src/Doc/Codegen/Computations.thy
author blanchet
Tue Nov 07 15:16:42 2017 +0100 (20 months ago)
changeset 67022 49309fe530fd
parent 66453 cc19f7ca2ed6
child 67299 ba52a058942f
permissions -rw-r--r--
more robust parsing for THF proofs (esp. polymorphic Leo-III proofs)
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theory Computations
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  imports Codegen_Basics.Setup
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    "HOL-Library.Code_Target_Int"
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    "HOL-Library.Code_Char"
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begin
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section \<open>Computations \label{sec:computations}\<close>
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subsection \<open>Prelude -- The @{text code} antiquotation \label{sec:code_antiq}\<close>
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text \<open>
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  The @{ML_antiquotation_def code} antiquotation allows to include constants
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  from
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  generated code directly into ML system code, as in the following toy
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  example:
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\<close>
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datatype %quote form = T | F | And form form | Or form form (*<*)
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(*>*) ML %quotetypewriter \<open>
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  fun eval_form @{code T} = true
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    | eval_form @{code F} = false
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    | eval_form (@{code And} (p, q)) =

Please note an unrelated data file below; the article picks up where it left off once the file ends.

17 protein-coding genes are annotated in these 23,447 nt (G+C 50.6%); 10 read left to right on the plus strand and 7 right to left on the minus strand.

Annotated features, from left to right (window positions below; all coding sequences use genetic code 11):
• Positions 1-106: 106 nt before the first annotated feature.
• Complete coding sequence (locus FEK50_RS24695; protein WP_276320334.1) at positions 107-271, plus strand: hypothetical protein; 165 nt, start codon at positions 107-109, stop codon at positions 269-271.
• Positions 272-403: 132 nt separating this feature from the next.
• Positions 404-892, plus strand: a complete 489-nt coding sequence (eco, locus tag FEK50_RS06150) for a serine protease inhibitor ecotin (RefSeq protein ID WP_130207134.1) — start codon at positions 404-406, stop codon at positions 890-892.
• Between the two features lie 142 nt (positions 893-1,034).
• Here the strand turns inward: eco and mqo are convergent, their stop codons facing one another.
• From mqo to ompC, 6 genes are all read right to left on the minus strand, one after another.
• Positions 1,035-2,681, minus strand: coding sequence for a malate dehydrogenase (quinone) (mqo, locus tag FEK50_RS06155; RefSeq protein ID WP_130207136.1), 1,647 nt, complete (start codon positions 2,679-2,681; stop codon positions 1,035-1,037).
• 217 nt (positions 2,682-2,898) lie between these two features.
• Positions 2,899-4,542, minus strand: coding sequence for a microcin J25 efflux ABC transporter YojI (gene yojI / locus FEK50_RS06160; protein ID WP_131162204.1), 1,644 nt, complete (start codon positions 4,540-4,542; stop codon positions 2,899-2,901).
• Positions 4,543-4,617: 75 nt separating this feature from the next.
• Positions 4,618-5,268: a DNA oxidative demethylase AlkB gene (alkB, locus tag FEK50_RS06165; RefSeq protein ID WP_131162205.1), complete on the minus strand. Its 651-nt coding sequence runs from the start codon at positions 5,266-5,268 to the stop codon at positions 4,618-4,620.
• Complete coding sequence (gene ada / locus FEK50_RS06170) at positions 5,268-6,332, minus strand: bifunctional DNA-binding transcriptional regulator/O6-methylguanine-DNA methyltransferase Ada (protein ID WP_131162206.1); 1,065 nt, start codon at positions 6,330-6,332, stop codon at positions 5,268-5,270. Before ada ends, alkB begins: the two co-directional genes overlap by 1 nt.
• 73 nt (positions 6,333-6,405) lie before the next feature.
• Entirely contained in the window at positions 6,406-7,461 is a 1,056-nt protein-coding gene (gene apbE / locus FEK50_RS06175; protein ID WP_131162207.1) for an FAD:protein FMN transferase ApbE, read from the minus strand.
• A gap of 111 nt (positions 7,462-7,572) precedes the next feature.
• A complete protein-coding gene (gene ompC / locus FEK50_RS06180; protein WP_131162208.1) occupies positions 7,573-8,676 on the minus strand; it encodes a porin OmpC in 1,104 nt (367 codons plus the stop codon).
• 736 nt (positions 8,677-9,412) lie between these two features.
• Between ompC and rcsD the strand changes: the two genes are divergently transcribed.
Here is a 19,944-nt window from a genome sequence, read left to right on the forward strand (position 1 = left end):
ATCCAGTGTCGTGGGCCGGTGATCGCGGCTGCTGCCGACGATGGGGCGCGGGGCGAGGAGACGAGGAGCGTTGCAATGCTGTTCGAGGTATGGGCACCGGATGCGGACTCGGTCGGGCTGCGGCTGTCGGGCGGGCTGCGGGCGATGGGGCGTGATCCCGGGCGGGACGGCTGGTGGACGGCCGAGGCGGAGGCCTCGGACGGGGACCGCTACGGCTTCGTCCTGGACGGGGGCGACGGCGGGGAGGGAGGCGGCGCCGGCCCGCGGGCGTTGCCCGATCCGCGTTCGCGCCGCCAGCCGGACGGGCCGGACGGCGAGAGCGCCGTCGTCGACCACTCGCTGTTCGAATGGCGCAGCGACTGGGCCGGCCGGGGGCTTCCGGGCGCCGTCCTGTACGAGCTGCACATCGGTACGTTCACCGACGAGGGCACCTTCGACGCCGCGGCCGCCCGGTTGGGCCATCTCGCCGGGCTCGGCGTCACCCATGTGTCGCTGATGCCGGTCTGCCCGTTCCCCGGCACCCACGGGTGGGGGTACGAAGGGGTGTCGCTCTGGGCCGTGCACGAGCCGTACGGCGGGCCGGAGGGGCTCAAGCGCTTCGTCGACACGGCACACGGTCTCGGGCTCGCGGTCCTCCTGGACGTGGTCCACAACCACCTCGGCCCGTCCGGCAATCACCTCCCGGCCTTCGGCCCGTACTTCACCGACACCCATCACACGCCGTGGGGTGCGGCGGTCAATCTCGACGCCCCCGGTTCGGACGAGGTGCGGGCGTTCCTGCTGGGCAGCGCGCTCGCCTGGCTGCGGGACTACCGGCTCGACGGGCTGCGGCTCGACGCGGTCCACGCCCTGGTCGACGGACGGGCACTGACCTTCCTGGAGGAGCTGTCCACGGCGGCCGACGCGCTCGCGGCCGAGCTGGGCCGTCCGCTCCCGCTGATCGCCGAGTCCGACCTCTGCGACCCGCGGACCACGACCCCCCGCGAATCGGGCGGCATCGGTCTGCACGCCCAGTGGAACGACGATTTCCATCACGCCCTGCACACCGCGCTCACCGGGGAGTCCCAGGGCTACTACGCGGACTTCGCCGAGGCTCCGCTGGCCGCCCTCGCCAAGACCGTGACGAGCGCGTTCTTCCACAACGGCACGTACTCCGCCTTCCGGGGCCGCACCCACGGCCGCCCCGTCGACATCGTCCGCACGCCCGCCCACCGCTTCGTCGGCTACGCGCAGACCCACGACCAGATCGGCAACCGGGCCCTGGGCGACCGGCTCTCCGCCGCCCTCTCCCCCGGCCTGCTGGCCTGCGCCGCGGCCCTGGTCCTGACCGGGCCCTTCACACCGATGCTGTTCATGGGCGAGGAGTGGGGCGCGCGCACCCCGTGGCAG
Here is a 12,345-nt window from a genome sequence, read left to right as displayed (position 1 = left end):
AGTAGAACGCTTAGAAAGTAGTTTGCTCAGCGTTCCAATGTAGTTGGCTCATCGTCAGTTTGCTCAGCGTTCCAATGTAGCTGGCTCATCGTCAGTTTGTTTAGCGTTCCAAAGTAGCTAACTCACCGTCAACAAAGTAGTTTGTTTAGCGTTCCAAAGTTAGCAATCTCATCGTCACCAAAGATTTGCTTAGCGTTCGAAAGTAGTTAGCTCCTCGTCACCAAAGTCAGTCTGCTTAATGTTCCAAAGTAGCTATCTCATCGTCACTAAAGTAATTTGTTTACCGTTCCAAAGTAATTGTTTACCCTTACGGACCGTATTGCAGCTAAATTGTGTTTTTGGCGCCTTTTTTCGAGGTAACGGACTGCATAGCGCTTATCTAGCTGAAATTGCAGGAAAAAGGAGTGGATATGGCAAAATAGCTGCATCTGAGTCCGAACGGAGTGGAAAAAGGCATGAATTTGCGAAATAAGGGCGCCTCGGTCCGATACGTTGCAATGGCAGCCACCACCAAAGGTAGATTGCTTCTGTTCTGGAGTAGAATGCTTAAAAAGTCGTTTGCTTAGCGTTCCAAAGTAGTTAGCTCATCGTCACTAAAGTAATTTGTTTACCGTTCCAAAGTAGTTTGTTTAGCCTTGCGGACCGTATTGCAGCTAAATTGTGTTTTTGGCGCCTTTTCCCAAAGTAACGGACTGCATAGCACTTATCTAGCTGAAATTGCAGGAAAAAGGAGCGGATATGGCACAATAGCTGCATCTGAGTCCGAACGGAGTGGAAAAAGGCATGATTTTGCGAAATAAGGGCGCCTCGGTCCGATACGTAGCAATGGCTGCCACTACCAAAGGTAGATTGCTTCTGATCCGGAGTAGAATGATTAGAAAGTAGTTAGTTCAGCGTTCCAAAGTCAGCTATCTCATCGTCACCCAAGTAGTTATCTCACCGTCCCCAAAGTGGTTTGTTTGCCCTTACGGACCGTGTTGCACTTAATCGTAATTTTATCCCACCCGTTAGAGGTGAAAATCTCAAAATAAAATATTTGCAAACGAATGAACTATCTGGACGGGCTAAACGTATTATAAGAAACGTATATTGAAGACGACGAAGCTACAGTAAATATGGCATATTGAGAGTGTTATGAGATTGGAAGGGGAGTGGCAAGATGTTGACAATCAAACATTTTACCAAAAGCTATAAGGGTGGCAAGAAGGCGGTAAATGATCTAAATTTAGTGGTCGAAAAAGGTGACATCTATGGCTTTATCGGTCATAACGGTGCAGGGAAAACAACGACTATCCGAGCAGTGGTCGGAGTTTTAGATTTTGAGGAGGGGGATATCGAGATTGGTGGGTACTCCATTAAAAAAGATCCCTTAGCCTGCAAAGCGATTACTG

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        eval_form p andalso eval_form q
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    | eval_form (@{code Or} (p, q)) =
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        eval_form p orelse eval_form q;
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\<close>
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text \<open>
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  \noindent The antiquotation @{ML_antiquotation code} takes
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  the name of a constant as argument;
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  the required code is generated
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  transparently and the corresponding constant names are inserted
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  for the given antiquotations.  This technique allows to use pattern
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  matching on constructors stemming from compiled datatypes.
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  Note that the @{ML_antiquotation code}
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  antiquotation may not refer to constants which carry adaptations;
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  here you have to refer to the corresponding adapted code directly.
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\<close>
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subsection \<open>The concept of computations\<close>
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text \<open>